While some of these benefits represent direct costs (since the Scholarship Program made its first awards in 1984, for example, Wegmans has assisted more than 24,000 employees, awarding more than $81 million in scholarships), many benefits such as flexible scheduling, professional development opportunities and a fun, family-like atmosphere have value with employees without costing the company, Gerry noted. Understanding what employees value is critical to a company that considers its people as its “go to” market strategy. The other piece is communication, he added.
When changes do occur, it’s important to add “time” to the communication strategy. Managers need the space and focus to make sure the messages get across. “We make sure not to ‘announce and do,’ Gerry said. “We make sure that change is completely understood before it is made.”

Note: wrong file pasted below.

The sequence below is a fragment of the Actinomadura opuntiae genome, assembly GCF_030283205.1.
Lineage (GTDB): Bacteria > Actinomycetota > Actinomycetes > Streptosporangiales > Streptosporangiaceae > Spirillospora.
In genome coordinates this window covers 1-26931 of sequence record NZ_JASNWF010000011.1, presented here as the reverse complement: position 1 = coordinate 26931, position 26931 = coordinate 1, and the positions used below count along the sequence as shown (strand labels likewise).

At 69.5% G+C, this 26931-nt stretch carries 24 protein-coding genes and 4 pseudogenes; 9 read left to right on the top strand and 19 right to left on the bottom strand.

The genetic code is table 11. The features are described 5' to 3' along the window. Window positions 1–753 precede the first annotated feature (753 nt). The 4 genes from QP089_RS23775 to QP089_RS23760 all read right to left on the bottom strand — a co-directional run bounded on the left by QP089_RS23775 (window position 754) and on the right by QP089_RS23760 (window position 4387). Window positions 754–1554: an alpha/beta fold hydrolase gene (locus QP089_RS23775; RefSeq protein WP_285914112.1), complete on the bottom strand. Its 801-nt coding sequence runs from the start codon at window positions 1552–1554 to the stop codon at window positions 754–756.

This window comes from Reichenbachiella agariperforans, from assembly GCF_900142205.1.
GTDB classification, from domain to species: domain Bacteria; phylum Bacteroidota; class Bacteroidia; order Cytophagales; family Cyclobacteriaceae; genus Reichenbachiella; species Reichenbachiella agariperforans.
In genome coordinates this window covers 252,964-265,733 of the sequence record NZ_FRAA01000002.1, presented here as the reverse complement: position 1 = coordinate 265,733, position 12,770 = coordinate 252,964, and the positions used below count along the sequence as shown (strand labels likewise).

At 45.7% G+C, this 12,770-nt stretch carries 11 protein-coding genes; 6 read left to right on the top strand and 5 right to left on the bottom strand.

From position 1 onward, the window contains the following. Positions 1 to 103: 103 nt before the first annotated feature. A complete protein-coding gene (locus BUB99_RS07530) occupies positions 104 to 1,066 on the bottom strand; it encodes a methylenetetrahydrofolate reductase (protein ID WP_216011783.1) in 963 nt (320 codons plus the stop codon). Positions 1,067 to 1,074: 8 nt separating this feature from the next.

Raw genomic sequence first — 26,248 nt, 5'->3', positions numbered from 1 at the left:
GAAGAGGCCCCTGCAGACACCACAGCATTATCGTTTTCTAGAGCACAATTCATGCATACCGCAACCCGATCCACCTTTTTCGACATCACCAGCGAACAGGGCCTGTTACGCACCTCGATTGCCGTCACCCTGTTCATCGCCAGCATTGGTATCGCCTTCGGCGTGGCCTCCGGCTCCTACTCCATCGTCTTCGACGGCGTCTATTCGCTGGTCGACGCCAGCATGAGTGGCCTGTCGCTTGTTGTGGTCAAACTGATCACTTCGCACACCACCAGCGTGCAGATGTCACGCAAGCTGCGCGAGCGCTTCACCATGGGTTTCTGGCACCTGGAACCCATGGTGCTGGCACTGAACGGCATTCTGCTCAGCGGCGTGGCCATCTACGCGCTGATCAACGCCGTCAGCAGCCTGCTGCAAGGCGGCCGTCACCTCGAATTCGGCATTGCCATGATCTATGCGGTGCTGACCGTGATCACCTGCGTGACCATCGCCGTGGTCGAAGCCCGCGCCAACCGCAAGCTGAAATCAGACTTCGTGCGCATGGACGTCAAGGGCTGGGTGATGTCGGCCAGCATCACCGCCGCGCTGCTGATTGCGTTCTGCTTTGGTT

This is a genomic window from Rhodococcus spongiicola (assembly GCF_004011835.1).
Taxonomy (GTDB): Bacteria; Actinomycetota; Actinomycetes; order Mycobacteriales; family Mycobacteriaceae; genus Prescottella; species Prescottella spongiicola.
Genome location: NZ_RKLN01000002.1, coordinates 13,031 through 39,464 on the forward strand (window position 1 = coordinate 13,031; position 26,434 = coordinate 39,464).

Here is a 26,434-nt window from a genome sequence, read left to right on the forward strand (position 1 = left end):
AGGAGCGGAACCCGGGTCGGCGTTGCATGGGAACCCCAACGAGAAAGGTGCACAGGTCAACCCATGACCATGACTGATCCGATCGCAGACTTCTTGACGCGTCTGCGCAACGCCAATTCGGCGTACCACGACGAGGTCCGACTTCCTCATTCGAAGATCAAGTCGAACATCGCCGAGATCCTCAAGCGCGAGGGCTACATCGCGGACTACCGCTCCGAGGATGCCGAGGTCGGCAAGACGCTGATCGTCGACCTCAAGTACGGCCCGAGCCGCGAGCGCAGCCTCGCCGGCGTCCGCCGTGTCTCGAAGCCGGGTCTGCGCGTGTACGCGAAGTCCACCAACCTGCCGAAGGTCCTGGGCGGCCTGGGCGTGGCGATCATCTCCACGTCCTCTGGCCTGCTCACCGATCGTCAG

As the economy slowly recovers, an increasing number of employees may be eyeing the door, according to MetLife’s Ninth Annual Study of Employee Benefits Trends, released recently. According to the study, less than half (47%) of the 1,412 full-time employees interviewed reported feeling very strong loyalty to their employer – down from 59 percent three years ago.
Yet many employers, according to the study, believe their employees feel the same loyalty toward them today as they did several years ago.
Talking with employees goes a long way to addressing this disconnect, Anne said. Companies that take the time to ask their people what factors they value stand a lot to gain. “For decision making purposes we looked at the conjoint survey, but we also learned a lot from the employees simply ranking what they valued,” she said. “We look at that page as much as we do anything.”